If you are a regular visitor to this blog, you might have read the different articles on setting your goals and how to achieve them. I have also written a post on the concept of personal development plans.
In the last weeks, there have been several people requesting more information on this, so, I have decided to dedicate this month’s Learning Bite on creating a Personal Development Plan.
For those of you who are not familiar with the Learning Bites Series, the Learning Bites are short exercises, which you can complete within 10-15 minutes on your own or with someone to practice some of the things discussed and touched upon on the Smart Self Development Plan.
Are you interested?
Learning Bites #5: Outlining a Personal Development Plan in 15 Minutes
Before we get into the details, have a read through this post which explains what a personal development plan is, if you have not done so already. It explains why it is good to have one and it outlines how to write it. My intention is to make it even more practical in this article right here.
Come back here when you are done, we will be waiting for you. 🙂
For the others, have a look at the following citation:
“People often say that motivation does not last. Well, neither does bathing – that’s why we recommend it daily.” – Zig Ziglar
I chose this citation as somewhat of a motto for this exercise, as I observe and discover myself that the more I remind myself on my goals, the more motivation I have. If I do not do that on a regular basis, the motivation level risks to go down.
Do you experience something similar?
Part 1 (10 Minutes): Writing the plan
1. Think of one objective that you would like to achieve before the end of the year.
2. While you think of your goal, get out a piece of paper or open up your favorite tool spreadsheet and write your name and the year on top.
3. Then, create the following columns:
a. Column A: “No”
b. Column B: “Personal or Business”
c. Column C: “Goal”
d. Column D: “Action Outline”
e. Column E: “Success Criteria”
f. Column F: “Weighting”
g. Column G: “Deadline”
h. Column H: “Status”
i. Column I: “First task for this week”
It should look something like this:
There is also a template available for download, if you would like to access it, please go here.
4. Now that you have thought of a goal, write down in Column B whether it is a personal or a business goal.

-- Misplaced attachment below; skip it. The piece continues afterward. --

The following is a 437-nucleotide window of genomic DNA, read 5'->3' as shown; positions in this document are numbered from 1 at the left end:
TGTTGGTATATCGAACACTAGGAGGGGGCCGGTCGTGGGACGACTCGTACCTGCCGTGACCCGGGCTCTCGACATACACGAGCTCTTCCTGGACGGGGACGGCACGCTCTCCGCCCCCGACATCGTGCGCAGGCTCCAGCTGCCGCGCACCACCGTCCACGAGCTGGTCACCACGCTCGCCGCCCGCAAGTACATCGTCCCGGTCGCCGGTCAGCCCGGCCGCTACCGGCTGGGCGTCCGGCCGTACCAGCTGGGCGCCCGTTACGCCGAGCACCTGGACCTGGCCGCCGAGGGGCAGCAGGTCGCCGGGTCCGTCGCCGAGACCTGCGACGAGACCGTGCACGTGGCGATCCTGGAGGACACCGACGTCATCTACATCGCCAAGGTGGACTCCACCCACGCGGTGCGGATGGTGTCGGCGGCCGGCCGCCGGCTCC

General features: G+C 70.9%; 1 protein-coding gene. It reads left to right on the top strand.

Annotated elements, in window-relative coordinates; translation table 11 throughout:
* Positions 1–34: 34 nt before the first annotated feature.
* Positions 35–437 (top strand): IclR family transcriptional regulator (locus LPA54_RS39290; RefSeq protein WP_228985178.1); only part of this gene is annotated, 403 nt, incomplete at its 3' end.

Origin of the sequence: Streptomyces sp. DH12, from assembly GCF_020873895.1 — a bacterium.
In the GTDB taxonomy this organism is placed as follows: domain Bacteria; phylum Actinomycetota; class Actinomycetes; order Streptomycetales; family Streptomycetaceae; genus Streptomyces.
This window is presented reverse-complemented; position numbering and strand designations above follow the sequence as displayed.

5. If you want to make your goal as realistic as possible, you can you use the following formula to make your goal precise and then write it in column C: “I commit to [Verb] + [Precise Goal] + [Frequency Per Week] + [Optional: duration] + [Purpose] = Action.”
6. Think of one or two actions to complete this goal, write them in column D. Please feel free to add any actions to this particular goal later to make it as tangible to you as possible.
To give you an idea for the goal and the related actions, please take a look at the following outline of a personal development plan, which I developed for one of my business goals for 2013:
7. To continue, are there any success criteria that you can link to those actions? Note them down in column E. The easier to measure the easier it might be to achieve this goal. In my example above, I listed quantitative elements as well as qualitative elements. At the end of the day, it depends on you how concrete you want to make it. If you cannot think of any criteria right now, come back later.
8. Now, how important is this goal to you among all your other goals for this year? Enter a percentage out of a 100% in Column F. When you complete this spreadsheet with more goals, the total of this column should not be more than 100%
9. In order to make your objective even more realistic (and to introduce some type of timeline), it is always a good idea to set an end date. So, until when do you want to achieve it? Write it down in column G.
10. The status field is important to update regularly, so you see as well the progress you are making!
11. And last, but not least, what could be a very first task you can start this week? The task can be as small as looking up the opening hours of a service where you want to get started.
12. Feel free to detail your goals and actions as much as possible. If you cannot think of a lot of details now, you can always come back to it later.
Part 2: Ensure a Follow Through (5 Minutes)
In this section, there are a few tips presented from my personal lessons learned:
- Avoid some of the mistakes I did.
- Pick a routine of how often you are going to look at your goals and related actions. Make them more present in your daily life.
- Adjust your goals when you need to, they should not be rigid, if your environment is changing.
- Plan to share your goal with someone, this will help to keep the momentum!
- If you need some motivation on the way, read these two posts on “sticky goals”.
- Enjoy the experience!
That is it! Thank you for participating! Well done!
Just to note, the above exercise can be used for personal as well as business objectives, keeping in mind that this template will need to be adapted according to your business needs. This template is just a template after all, but hopefully helps you to get started!
Now, to you, in case you have just read through this, please go back to the citation and start following the instructions afterwards to get one step closer to make those goals real!
Photo courtesy to xololounge